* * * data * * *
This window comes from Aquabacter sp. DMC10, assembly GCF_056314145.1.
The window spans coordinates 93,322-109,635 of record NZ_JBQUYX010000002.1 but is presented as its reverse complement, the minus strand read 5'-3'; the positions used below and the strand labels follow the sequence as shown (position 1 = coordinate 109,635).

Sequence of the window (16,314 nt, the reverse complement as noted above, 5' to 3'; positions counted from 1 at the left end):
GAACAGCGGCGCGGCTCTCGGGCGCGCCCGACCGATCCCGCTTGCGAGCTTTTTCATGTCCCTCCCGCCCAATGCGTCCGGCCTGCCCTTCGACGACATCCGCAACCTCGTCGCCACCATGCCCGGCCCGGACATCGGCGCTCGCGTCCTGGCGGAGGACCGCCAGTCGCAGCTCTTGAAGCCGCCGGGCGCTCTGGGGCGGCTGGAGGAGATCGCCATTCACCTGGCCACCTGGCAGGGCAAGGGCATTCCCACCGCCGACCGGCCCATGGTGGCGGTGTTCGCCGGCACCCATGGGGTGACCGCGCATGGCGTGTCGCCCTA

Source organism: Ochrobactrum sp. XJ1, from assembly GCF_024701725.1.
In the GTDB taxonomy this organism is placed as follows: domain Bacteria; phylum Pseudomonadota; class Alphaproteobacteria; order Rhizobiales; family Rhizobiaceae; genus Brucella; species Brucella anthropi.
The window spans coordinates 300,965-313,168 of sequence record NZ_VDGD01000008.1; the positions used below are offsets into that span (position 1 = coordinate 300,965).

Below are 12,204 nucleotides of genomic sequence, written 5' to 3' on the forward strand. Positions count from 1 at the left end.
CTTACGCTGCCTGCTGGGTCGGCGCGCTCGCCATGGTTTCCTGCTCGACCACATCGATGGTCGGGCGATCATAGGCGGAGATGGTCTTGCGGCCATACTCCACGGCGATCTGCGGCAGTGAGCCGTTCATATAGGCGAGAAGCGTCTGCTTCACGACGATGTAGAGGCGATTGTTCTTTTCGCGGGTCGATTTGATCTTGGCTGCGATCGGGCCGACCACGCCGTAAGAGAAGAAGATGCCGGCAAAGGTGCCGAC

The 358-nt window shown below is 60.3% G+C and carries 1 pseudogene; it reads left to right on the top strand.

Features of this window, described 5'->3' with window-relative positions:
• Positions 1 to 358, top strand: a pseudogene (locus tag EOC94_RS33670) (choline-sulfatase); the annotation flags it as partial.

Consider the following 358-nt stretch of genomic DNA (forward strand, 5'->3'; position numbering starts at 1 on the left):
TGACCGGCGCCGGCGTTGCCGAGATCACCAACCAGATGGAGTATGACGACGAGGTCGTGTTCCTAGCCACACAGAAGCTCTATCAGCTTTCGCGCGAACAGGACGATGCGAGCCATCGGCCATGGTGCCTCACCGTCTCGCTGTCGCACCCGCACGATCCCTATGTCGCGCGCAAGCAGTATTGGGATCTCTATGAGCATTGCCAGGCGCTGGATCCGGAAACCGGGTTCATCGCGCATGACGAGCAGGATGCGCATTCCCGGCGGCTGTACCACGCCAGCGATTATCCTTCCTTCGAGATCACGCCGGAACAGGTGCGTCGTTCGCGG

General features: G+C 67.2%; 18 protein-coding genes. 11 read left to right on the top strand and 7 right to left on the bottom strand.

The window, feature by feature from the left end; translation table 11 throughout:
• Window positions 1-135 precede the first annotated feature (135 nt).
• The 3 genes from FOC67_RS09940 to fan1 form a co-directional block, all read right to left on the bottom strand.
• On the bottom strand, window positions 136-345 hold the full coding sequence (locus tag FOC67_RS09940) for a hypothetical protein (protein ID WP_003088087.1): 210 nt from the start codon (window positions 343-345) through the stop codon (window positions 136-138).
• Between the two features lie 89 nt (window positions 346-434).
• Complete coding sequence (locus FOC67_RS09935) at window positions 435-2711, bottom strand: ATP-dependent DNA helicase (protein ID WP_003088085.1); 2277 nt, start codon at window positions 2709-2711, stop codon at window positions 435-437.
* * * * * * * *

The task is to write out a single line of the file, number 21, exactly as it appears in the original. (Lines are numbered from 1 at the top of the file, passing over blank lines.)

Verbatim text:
• Complete coding sequence (locus FOC67_RS09935) at window positions 435-2711, bottom strand: ATP-dependent DNA helicase (protein ID WP_003088085.1); 2277 nt, start codon at window positions 2709-2711, stop codon at window positions 435-437.